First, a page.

Behind the elaborate stage costumes that helped make The Lion King and Aladdin famous is Victoria Olson, a costume maker for theatrical productions for over 40 years.
She worked on Broadway, and since moving to Florida has staged productions in Broward County’s most renowned venues. She lives in Fort Lauderdale.
Now she’s jobless since theaters closed down, supporting herself by state and federal unemployment insurance benefits and groceries from the local food bank.
Olson says she is worried about what may happen to her when the federal benefit of $600 a week is scheduled to end this month. Congress is considering various options as the COVID-19 crisis continues, but the $600 supplement, or another amount, remains uncertain as lawmakers try to broker a deal.
“There’s no ‘going back to work’ for me. No one’s hiring. What am I supposed to do?” said Olson, who is 69 and was working full time before coronavirus spread throughout the United States.
While unemployed, she has been putting her expertise to use by making hundreds of masks for local health-care workers.
Even if she could land a job in a big-box store or retailer, Olson said, she would feel she was risking her life because she has an autoimmune disease that makes her highly vulnerable to the sickening and potentially deadly effects of COVID-19. She is being treated with a medication that also treats cancer.
“My feeling is, if I went to work at a place where they wouldn’t require masks, I’d quit. I’d have to. They don’t pay me enough to die,” Olson said.
The AFL-CIO in Florida provided the names of workers who could be interviewed by the Florida Phoenix, including Olson and Darrell Starks, a jobless builder and painter in Miami.
‘It’s going to crush people’
Starks said workers are scared, particularly because South Florida is one of the most infected regions of the country, according to the U.S Centers of Disease Control and Prevention. Miami-Dade, Broward and Palm Beach counties have been in the epicenter of the COVID-19 pandemic in Florida.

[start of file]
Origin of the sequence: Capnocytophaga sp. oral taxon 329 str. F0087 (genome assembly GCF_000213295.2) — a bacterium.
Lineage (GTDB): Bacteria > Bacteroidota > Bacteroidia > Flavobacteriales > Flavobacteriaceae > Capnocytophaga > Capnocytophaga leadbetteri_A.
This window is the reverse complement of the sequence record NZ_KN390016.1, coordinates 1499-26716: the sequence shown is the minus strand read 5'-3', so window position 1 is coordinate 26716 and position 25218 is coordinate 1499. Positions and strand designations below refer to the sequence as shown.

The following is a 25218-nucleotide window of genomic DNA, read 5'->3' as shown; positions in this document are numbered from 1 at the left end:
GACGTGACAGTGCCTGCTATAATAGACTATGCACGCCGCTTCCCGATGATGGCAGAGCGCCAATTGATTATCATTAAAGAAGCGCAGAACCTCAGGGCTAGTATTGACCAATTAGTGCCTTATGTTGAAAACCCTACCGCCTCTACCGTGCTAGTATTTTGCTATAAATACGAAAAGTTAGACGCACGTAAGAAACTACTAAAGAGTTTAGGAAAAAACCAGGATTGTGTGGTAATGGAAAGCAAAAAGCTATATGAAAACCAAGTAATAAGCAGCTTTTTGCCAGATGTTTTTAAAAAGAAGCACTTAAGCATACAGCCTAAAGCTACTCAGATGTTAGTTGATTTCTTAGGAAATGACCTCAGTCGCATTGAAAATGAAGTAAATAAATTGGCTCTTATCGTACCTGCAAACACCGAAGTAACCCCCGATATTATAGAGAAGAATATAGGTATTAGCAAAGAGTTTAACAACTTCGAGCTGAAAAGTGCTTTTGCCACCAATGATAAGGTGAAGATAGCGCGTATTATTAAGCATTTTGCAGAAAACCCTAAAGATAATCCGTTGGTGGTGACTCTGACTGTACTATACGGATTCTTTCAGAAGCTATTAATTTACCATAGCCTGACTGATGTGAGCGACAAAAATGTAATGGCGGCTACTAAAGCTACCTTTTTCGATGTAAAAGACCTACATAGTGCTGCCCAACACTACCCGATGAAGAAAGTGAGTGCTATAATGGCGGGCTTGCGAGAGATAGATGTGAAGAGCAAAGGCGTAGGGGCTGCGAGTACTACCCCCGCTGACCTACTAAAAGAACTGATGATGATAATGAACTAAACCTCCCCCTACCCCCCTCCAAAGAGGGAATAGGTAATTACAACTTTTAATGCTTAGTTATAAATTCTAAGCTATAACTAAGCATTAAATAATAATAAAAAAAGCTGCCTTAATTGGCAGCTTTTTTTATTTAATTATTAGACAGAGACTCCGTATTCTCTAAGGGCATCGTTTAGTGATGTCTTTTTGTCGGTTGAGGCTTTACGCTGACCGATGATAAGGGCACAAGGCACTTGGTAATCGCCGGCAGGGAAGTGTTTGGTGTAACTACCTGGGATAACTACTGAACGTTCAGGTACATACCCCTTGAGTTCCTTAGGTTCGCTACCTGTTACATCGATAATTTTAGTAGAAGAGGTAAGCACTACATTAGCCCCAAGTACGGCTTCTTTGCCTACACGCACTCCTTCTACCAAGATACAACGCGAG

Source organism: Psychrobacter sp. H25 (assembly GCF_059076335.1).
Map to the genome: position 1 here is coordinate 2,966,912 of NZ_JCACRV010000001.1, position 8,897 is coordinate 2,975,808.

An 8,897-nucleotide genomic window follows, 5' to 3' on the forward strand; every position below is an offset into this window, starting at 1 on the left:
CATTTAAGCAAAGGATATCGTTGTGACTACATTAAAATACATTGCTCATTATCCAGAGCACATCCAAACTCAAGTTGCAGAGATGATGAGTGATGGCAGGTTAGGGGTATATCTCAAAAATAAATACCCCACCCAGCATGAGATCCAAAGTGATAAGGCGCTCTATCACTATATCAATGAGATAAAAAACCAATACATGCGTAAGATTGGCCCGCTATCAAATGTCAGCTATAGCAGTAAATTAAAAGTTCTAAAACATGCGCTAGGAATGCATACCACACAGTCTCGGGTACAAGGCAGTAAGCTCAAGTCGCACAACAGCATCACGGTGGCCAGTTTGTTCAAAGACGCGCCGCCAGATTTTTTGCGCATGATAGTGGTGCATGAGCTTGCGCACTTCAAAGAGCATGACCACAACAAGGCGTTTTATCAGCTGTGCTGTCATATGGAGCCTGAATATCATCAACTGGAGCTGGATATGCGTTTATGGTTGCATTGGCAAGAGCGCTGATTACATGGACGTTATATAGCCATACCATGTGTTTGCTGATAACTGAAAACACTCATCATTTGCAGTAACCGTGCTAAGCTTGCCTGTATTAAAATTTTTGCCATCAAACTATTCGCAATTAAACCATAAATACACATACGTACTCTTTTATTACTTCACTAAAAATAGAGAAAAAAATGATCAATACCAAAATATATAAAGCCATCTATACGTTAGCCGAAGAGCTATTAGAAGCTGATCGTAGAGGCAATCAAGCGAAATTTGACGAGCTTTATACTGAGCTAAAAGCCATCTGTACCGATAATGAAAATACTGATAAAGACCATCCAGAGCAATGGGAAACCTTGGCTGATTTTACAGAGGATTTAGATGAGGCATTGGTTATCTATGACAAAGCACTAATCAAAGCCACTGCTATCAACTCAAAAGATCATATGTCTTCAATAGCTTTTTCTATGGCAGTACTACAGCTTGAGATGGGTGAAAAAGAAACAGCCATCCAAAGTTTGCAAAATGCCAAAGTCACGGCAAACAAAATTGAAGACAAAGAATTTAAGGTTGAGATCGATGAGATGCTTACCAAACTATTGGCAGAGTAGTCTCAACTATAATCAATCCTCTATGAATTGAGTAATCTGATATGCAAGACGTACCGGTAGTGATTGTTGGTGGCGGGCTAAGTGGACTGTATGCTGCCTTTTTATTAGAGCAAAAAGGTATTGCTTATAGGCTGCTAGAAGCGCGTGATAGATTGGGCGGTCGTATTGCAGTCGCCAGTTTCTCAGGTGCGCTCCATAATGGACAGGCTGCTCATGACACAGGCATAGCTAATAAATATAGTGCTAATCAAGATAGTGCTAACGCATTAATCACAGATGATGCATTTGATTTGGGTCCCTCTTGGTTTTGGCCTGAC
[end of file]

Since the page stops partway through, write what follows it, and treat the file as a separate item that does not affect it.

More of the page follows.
The Phoenix caught up with Starks by phone while he was working as a volunteer on remodeling and repair projects at his church.
He said he and others are praying that Congress will extend supplemental unemployment benefits that add $600 a week to their weekly state unemployment benefit of up to $275. The difference based on a four-week month is $1,100 maximum for the state benefit alone and up to $3,500 with the federal supplement.
“In the next few days, are they going to turn their backs on us?” Starks said. “With the $600, it’s a blessing, and it will be sad if it goes away. Who can live on $275 a week? It’s going to crush people. At night, I don’t get proper sleep, wondering what is going to happen.”
Starks, unemployed since March, said he has always worked in the trade-show industry and would love to get back to work, but that industry — dependent on large gatherings — is shut down for the foreseeable future.
Coworkers in his union are hoping pandemic conditions improve by November so they can get to work staging the large, world-famous Art Basel art show in Miami Beach, a lucrative project. But it depends on whether the show organizers think anyone will attend. And at this moment, he said, no one knows.
“The congressmen and senators need to sit down and realize, ‘We’re living comfortably, but working class people are not.’ It’s not going to help the economy for people to lose their homes and their cars and become homeless.”
Starks and Olson support passage of the HEROES Act, another round of coronavirus benefits for a ravaged nation that includes extending the $600 weekly unemployment insurance (UI) supplement.
What will Congress do?
The House of Representatives, controlled by Democrats, created and passed the act. The Republican-controlled Senate is expected to propose its own relief package that could include a lower supplement or perhaps no supplement at all.
GOP senators, including U.S. Senate Finance Chairman Chuck Grassley of Iowa, have been quoted saying a supplement of $600 is so generous it discourages workers from accepting jobs.
“It appears most recipients are being paid more on UI than they were when working,” Grassley said in his opening statement at a June 10 congressional hearing on unemployment. “This discourages people from returning to work or taking a new job, delaying the recovery.”